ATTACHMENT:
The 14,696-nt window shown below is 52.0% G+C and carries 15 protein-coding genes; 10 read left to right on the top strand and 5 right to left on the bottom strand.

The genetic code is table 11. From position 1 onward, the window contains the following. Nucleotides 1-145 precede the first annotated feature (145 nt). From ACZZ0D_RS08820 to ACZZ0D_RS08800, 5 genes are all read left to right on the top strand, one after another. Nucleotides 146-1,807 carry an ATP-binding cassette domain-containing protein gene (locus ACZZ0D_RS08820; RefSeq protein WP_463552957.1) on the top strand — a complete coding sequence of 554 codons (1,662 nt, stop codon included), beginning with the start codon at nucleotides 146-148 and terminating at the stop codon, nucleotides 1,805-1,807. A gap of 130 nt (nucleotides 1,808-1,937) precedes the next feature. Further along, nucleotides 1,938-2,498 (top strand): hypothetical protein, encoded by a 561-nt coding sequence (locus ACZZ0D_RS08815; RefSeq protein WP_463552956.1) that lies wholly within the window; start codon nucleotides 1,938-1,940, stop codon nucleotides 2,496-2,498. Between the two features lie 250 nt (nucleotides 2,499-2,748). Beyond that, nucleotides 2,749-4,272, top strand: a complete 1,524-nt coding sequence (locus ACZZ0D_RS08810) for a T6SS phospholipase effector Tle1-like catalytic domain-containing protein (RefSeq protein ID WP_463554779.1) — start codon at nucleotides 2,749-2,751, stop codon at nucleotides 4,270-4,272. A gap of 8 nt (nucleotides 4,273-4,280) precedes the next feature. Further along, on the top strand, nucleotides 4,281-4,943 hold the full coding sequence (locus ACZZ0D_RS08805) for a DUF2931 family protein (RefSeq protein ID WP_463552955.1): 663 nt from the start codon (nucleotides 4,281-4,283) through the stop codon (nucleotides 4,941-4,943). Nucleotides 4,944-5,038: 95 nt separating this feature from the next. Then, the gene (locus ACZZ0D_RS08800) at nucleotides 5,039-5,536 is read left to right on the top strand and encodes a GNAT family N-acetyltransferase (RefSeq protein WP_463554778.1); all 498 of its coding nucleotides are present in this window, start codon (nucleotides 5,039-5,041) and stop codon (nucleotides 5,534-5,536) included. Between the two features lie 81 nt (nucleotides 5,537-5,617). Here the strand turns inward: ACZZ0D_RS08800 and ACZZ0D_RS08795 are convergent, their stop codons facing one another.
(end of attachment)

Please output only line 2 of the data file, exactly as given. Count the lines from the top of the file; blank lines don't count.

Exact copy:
The genetic code is table 11. From position 1 onward, the window contains the following. Nucleotides 1-145 precede the first annotated feature (145 nt). From ACZZ0D_RS08820 to ACZZ0D_RS08800, 5 genes are all read left to right on the top strand, one after another. Nucleotides 146-1,807 carry an ATP-binding cassette domain-containing protein gene (locus ACZZ0D_RS08820; RefSeq protein WP_463552957.1) on the top strand — a complete coding sequence of 554 codons (1,662 nt, stop codon included), beginning with the start codon at nucleotides 146-148 and terminating at the stop codon, nucleotides 1,805-1,807. A gap of 130 nt (nucleotides 1,808-1,937) precedes the next feature. Further along, nucleotides 1,938-2,498 (top strand): hypothetical protein, encoded by a 561-nt coding sequence (locus ACZZ0D_RS08815; RefSeq protein WP_463552956.1) that lies wholly within the window; start codon nucleotides 1,938-1,940, stop codon nucleotides 2,496-2,498. Between the two features lie 250 nt (nucleotides 2,499-2,748). Beyond that, nucleotides 2,749-4,272, top strand: a complete 1,524-nt coding sequence (locus ACZZ0D_RS08810) for a T6SS phospholipase effector Tle1-like catalytic domain-containing protein (RefSeq protein ID WP_463554779.1) — start codon at nucleotides 2,749-2,751, stop codon at nucleotides 4,270-4,272. A gap of 8 nt (nucleotides 4,273-4,280) precedes the next feature. Further along, on the top strand, nucleotides 4,281-4,943 hold the full coding sequence (locus ACZZ0D_RS08805) for a DUF2931 family protein (RefSeq protein ID WP_463552955.1): 663 nt from the start codon (nucleotides 4,281-4,283) through the stop codon (nucleotides 4,941-4,943). Nucleotides 4,944-5,038: 95 nt separating this feature from the next. Then, the gene (locus ACZZ0D_RS08800) at nucleotides 5,039-5,536 is read left to right on the top strand and encodes a GNAT family N-acetyltransferase (RefSeq protein WP_463554778.1); all 498 of its coding nucleotides are present in this window, start codon (nucleotides 5,039-5,041) and stop codon (nucleotides 5,534-5,536) included. Between the two features lie 81 nt (nucleotides 5,537-5,617). Here the strand turns inward: ACZZ0D_RS08800 and ACZZ0D_RS08795 are convergent, their stop codons facing one another.